Book Plunge: Profit With Delight

What do I think of Pervo’s take on Acts? Let’s talk about it on Deeper Waters.

Richard Carrier has said that if you want to know Acts isn’t reliable, read Pervo. I found a work of his on the genre of Acts, though this is not the one I think Carrier is referring to. Still it is worth sharing my thoughts on this one.

Pervo’s thesis in this work is that Luke is writing a kind of historical fiction. At least, that’s the impression when one does not see Pervo ranting about how obviously unhistorical the work is, something that plays a huge distraction from the content that is already in there. Pervo wants to jump at any chance he can get to show why he doesn’t think Luke is historical. (To be fair, I think this book was written before Colin Hemer’s massive work.)

This is not to say that the work is without any merit. For instance, the chapter on humor and irony in Acts I find to be quite pleasing. It is a mistake we’ve made with the text of Scripture that we often do not look to find any humor in it. In fact, this is a topic I’m interested in doing more research on someday.

If the rest of the book had been like that, I would not have had as many concerns, but alas, it isn’t. The whole idea of the thesis comes as that the book is so incredibly inaccurate that it could not possibly be considered to be historical in genre, therefore, it must be some sort of fiction.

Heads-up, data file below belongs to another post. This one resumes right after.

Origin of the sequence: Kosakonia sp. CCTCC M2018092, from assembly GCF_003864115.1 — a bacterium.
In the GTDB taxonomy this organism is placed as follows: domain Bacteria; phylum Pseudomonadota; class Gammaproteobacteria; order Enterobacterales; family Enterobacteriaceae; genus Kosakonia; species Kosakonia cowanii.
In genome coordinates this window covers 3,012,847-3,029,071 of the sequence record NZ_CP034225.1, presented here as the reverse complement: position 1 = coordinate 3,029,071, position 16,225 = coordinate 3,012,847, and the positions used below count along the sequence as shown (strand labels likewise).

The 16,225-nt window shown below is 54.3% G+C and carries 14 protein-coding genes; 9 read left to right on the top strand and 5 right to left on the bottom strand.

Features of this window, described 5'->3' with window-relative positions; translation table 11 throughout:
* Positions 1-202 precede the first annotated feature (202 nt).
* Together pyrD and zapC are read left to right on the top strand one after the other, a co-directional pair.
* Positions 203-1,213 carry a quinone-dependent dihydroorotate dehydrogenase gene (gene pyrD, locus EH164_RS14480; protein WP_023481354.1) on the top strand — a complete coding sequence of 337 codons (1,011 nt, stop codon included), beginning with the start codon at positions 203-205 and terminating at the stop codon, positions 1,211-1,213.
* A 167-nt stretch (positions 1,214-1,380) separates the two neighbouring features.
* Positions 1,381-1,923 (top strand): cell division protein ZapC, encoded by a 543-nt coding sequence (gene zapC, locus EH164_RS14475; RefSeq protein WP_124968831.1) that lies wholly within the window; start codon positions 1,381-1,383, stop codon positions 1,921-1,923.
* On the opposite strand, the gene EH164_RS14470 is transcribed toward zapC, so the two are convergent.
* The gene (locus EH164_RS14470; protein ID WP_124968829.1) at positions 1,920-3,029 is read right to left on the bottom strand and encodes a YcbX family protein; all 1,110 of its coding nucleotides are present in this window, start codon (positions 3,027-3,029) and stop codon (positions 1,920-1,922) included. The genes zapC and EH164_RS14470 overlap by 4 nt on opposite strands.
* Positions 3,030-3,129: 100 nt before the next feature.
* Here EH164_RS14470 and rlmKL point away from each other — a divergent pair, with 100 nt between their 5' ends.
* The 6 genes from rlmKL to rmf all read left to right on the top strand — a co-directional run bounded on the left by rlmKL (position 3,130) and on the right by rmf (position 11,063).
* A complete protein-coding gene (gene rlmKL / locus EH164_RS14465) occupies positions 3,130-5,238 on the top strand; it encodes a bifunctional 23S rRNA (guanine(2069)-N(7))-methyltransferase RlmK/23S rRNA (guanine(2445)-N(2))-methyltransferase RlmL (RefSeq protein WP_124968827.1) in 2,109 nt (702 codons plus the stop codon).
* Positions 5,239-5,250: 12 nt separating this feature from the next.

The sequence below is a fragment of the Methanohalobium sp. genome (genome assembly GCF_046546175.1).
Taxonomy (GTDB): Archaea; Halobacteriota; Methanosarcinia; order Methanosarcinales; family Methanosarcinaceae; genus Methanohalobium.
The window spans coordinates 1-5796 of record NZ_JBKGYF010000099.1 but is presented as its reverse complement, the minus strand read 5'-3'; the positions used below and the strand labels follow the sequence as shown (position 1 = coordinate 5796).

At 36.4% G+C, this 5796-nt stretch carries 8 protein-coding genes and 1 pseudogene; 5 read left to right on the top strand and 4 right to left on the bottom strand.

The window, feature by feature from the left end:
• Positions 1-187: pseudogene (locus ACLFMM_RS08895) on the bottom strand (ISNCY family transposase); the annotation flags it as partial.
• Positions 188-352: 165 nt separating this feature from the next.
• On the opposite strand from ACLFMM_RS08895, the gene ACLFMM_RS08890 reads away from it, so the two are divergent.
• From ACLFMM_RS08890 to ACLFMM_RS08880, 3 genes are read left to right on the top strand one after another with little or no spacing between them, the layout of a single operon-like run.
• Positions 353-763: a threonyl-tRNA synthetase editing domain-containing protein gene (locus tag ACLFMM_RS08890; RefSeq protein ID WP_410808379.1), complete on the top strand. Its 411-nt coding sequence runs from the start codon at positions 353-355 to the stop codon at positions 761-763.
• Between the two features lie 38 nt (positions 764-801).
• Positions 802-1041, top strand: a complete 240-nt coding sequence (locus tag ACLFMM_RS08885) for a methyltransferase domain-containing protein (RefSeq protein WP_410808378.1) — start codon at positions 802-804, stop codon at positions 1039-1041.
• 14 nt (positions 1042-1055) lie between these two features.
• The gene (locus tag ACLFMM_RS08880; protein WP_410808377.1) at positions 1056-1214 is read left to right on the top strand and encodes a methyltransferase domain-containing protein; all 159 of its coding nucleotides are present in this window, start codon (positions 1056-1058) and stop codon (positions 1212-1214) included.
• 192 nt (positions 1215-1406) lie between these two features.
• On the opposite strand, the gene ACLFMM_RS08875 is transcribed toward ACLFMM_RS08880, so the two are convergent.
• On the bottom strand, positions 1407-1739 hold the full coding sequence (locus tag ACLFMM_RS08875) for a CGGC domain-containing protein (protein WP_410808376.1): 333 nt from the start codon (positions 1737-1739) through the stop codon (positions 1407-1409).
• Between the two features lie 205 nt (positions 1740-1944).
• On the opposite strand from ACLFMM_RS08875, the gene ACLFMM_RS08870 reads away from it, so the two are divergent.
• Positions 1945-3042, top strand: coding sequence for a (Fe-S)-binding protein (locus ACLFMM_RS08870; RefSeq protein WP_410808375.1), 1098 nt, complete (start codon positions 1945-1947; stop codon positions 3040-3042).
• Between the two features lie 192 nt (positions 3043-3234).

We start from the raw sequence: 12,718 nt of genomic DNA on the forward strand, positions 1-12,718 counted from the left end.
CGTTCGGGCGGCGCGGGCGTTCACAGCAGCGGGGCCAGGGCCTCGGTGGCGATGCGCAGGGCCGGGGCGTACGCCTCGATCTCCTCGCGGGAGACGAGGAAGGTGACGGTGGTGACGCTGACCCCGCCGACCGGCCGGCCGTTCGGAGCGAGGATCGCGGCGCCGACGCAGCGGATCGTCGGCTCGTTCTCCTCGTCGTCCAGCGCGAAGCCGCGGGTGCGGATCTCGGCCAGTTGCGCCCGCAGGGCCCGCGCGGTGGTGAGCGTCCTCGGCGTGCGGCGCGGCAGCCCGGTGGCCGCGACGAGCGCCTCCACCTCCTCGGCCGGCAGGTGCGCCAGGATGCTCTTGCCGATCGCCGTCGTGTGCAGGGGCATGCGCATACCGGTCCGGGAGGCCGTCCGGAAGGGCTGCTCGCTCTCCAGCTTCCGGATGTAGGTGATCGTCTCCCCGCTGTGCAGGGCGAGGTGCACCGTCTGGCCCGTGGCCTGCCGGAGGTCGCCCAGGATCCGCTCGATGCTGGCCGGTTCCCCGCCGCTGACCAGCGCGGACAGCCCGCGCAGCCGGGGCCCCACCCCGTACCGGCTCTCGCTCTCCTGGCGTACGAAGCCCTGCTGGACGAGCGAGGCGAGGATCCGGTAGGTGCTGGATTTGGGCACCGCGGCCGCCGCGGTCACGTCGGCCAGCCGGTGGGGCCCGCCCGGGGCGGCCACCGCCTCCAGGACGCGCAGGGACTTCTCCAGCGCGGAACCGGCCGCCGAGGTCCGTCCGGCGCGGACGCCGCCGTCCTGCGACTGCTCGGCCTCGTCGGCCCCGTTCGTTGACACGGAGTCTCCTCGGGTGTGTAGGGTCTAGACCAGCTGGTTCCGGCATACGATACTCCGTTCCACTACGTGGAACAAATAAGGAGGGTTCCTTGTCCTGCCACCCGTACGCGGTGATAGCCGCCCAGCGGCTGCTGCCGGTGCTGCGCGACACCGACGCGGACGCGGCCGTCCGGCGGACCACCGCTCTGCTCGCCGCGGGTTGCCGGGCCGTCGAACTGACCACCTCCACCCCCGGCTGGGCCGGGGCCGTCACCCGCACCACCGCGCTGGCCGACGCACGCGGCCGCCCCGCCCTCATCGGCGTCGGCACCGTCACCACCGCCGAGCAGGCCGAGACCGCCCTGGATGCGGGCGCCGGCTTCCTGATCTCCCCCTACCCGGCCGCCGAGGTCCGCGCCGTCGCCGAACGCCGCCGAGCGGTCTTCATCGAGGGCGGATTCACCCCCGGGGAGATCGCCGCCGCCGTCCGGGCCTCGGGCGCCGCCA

Unfortunately, Pervo isn’t that accurate I find with the data that he presents. One such example is found where he writes about how ancient writers liked intrigue and conspiracy with the following:

“Evil Chenephres, jealous because of Moses’s civilizing innovations, tries to do away with him by ordering that he invade Ethiopia with an army of untrained peasants. After Moses is nonetheless victorious, Pharaoh strips him of this command and alienates his Egyptian lieutenants. Assassins are secretly sworn. They back out. Pharaoh does not. Having gained the allegiance of one Chanethothes, he dispatches Moses on a diplomatic mission, planning to ambush him on the road. An insider reveals the plot. In flight (on advice from Aaron), to Arabia, Moses meets and kills Chanethothes in single combat. The resemblance to Acts requires no comment.” (Pages 33-34)

The resemblance to Acts?

What resemblance?

It’s seeing claims like this that get me to think that I have to take everything that is said in here with a huge grain of salt.

Pervo’s thesis has not found wide acceptance, and for good reason. Most do realize that Luke is intending to give a historical account. Even if there were errors in it, that is certainly the intention. One can say that there are statements in Luke that match novels of the time, but that could be said of most any work in ancient history. A writer would write in a way that would catch his audience’s attention. Luke was a skilled and talented writer, in fact, so skilled that those who are learning Greek are told to not start trying with Luke. Luke is a highly difficult writer in Greek to understand since he knows it so well.

The reader is encouraged to instead go for ideas that have far more scholarly backing. A good reply to Pervo can be found in The Jesus Legend by Boyd and Eddy.

In Christ,
Nick Peters

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